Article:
- Summary Civil procedure-notice to file further affidavits in terms of Rule 8(12 )- notice served with the founding affidavit in terms of which rescission and other relief sought - whether this rule may be utilized by an applicant who prematurely files an application before a cause of complaint arises- as a result founding affidavit lacking facts to support the reliefs sought - whether this rule could be invoked to make good counsel’s remissness in handling a matter - the purpose of the Rule restated - application insupportable on the facts of the matter - application procedurally defective and misconceived.
IN THE HIGH COURT OF LESOTHO
HELD AT MASERU CCT/0033/2019
In the matter between
REITUMETSE MOKOKOANE APPLICANT
DEPUTY SHERIFF – ‘MIKA 1ST RESPONDENT
‘MANTILA KHAAHLOE 2ND RESPONDENT
‘MASEETŚELA LEBITSA 3RD RESPONDENT
Neutral Citation: Reitumetse Mokokoane v Deputy Sheriff – ‘Mika & 2 Others  LSHC Comm 51 (21 March 2022)
CORAM: BANYANE J
Civil procedure-notice to file further affidavits in terms of Rule 8(12 )- notice served with the founding affidavit in terms of which rescission and other relief sought - whether this rule may be utilized by an applicant who prematurely files an application before a cause of complaint arises- as a result founding affidavit lacking facts to support the reliefs sought - whether this rule could be invoked to make good counsel’s remissness in handling a matter - the purpose of the Rule restated - application insupportable on the facts of the matter - application procedurally defective and misconceived.
National University of Lesotho and Another v Thabane LAC (2007-2008) 476
Joy to the world v Neo Malefane and others C of A (CIV) No. 16/13
O’river Textiles (Pty) Ltd v Mokoba & Others CIV/APN/156/2002
Thamae and Another v Kotelo and Another LAC (2000-2004)283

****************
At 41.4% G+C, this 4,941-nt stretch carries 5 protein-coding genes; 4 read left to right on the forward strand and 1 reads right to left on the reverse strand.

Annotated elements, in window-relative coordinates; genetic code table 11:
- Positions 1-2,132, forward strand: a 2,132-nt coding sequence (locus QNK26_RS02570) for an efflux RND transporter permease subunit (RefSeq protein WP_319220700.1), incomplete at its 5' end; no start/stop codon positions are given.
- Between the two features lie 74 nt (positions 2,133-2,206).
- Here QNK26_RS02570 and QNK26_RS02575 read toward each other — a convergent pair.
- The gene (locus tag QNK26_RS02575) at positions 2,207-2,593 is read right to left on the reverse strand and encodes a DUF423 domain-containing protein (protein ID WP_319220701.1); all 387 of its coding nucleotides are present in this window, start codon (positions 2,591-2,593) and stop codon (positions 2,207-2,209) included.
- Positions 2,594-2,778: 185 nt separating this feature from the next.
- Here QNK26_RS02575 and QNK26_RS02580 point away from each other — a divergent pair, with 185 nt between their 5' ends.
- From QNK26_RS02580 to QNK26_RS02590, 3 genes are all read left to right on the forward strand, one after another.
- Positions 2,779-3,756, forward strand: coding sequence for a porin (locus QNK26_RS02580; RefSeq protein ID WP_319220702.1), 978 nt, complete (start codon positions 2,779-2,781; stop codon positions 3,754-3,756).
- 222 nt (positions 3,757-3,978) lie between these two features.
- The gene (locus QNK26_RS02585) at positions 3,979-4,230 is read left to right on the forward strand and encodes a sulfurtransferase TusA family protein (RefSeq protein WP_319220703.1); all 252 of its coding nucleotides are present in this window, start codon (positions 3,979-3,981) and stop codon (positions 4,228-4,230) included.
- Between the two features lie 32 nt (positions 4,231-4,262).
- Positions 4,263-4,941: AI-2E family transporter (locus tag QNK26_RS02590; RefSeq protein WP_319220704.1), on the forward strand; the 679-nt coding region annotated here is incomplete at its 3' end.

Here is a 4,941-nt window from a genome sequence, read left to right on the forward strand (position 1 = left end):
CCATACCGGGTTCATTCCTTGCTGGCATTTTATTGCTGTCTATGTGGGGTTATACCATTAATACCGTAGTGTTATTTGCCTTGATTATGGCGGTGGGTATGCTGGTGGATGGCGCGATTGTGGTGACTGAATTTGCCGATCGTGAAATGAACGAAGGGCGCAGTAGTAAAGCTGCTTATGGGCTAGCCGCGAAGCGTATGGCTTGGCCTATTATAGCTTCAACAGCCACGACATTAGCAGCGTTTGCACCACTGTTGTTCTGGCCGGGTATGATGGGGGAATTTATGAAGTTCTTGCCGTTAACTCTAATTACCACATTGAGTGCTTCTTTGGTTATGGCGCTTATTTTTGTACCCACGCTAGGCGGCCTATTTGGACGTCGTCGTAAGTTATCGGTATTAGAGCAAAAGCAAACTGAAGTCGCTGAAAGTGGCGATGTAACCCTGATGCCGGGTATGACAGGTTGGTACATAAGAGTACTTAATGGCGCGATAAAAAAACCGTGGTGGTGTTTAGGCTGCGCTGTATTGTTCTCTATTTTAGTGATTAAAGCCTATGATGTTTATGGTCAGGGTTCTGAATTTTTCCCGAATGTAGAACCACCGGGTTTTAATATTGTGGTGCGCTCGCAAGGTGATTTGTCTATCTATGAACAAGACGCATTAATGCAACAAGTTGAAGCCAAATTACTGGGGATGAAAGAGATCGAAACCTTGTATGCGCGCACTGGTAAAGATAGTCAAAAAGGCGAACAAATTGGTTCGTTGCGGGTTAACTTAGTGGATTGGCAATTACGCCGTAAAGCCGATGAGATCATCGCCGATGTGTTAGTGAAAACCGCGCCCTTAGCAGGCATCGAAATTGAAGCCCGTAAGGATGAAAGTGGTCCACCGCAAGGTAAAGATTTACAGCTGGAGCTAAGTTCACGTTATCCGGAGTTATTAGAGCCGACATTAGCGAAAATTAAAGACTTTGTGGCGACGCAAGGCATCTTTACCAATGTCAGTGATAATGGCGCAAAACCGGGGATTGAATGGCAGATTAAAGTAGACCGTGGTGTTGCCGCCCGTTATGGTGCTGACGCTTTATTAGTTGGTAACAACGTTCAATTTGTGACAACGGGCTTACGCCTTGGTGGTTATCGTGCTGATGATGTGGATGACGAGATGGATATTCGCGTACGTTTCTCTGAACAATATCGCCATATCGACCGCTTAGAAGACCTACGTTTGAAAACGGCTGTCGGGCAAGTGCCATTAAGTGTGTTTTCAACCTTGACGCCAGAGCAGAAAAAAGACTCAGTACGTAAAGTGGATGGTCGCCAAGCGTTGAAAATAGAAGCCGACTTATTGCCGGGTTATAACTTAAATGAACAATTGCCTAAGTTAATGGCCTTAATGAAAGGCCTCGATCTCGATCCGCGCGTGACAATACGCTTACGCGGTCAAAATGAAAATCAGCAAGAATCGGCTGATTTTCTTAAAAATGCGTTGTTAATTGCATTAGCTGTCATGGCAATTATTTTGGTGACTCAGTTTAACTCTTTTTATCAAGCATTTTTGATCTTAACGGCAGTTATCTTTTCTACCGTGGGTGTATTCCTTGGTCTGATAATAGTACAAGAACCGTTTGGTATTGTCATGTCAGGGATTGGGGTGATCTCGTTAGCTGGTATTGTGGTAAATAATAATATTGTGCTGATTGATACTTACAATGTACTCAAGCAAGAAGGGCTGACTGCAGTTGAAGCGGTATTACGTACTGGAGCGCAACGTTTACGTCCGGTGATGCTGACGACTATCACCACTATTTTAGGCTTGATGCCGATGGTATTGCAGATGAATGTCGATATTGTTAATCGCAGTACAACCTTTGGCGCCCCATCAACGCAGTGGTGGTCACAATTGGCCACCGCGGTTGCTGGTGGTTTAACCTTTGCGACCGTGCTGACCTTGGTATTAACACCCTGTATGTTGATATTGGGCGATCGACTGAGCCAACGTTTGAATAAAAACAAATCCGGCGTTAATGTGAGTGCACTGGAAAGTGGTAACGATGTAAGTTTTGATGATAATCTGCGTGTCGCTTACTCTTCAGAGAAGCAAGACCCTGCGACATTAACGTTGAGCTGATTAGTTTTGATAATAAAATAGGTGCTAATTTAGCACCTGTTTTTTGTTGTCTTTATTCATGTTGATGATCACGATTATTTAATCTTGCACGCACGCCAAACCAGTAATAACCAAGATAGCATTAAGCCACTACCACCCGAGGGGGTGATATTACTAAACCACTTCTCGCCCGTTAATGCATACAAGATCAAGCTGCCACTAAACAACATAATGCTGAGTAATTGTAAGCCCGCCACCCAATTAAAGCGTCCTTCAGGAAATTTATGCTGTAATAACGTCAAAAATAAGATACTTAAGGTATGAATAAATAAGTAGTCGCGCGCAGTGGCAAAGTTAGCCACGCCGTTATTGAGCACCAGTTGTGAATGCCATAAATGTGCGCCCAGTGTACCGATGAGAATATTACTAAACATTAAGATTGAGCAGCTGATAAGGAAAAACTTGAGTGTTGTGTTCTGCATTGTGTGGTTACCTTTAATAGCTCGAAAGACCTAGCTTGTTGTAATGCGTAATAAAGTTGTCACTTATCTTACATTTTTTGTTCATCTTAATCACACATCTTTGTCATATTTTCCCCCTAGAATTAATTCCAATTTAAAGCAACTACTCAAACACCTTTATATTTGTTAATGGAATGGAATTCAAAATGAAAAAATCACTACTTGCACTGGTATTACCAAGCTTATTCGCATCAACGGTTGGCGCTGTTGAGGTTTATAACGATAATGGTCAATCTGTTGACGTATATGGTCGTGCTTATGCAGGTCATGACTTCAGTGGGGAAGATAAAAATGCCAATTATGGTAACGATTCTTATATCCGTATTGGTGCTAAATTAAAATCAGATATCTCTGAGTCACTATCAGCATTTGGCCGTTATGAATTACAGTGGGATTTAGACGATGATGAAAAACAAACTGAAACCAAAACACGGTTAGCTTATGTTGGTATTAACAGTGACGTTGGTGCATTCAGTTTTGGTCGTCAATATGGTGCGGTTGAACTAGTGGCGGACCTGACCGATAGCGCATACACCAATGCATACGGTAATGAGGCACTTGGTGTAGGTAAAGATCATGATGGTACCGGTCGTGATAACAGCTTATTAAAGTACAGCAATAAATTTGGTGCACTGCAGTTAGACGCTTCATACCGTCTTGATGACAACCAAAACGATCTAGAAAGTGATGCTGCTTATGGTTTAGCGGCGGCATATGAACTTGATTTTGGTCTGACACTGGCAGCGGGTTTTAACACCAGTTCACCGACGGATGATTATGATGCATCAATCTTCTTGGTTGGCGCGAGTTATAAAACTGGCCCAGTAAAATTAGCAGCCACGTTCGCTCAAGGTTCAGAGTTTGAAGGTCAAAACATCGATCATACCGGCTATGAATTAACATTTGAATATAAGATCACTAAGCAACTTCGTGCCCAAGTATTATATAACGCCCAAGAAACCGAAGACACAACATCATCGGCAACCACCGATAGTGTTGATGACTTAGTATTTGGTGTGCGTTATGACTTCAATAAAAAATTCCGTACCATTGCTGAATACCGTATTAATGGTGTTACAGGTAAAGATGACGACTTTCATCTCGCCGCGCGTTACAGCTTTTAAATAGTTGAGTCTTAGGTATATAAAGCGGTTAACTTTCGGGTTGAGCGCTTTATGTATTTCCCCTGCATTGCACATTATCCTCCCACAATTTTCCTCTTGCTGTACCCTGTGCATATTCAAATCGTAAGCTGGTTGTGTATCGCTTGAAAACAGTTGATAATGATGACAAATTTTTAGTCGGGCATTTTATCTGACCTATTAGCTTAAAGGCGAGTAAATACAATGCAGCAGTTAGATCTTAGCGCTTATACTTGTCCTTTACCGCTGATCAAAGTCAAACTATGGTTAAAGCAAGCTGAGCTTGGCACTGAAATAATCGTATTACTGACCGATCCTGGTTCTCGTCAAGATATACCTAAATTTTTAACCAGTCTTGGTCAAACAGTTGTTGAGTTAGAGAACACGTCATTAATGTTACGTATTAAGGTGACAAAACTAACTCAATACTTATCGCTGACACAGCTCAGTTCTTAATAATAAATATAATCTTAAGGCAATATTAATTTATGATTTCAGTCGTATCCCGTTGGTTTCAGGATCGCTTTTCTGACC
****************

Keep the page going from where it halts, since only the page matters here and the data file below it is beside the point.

Lehana Mandoro v Libe Mohono CIV/A/26/14.
Hang Trading v JR 209 Investment (Pty) Ltd 2013(1) SA 161 (SCA)
James Brown & Harmer (Pty)Ltd v Simmons NO 1963(4) SA 656(A)
ex parte Gregory 1956(1) SA 215(SR)216
Liquidators Union and Rhodesia Wholesale LTD v Brown & Co 1922 AD 549 at 560,
Nedbank v Norton 1987(3) SA 619(N) 623-624
The High Court Rules 1980
PJ Badenhorst, JM Pieneer & H Mostert: Silberberg and Schoeman’s the Law of Property, 5th ed (2006) 407-408.
 The applicant seeks to forestall execution of an order granted by default in an action in which she was no party. She claims to have effected developments on a portion of the immovable property attached in pursuance of this judgement after a writ of execution had been lodged by the judgement creditor following the deputy-sheriff nulla bona return. Her resistance of the execution birthed the filing of an interpleader notice in terms of Rule 51 of the High Court Rules 1980.
The backgrounds facts
 The background facts relevant for determination of the issues between the parties are straightforward and largely common cause. They may be summed up as follows.
2.1 The 3rd respondent is the registered owner of plot number 13291-2072 situated at Qoaling, in the Maseru District. In May 2017, she entered into a deed of sale with Mantila Khaahloe (2nd respondent) in terms of which she sold a portion of this plot to her. The purchase price of M45 000.00 was duly paid by the 2nd respondent as the buyer to 3rd respondent as the seller.
2.2 When they sought to facilitate transfer of rights over this plot, they met an obstacle to the intended registration. They were informed by the authorities (Maseru City Council through its land allocation committee) that the size of land to be registered does not meet the threshold requirement of 375 square metres to qualify for registration as an independent plot.
2.3 Faced with this predicament, the 2nd respondent sought reimbursement of the purchase price from the 3rd respondent. The latter failed to do so. This prompted institution of an action against 3rd respondent for recovery or return of the purchase price.
2.4 The action was unopposed, so judgement was granted by default against the 3rd respondent on 15th May 2019. No rescission was filed, and execution process ensued. When the Deputy sheriff sought to enforce the judgement pursuant to the writ of execution, the applicant (a relative of the 3rd respondent) claimed ownership to another portion of the plot. This despite the fact that no official subdivision has been made and granted. In other words, the plot remains undivided.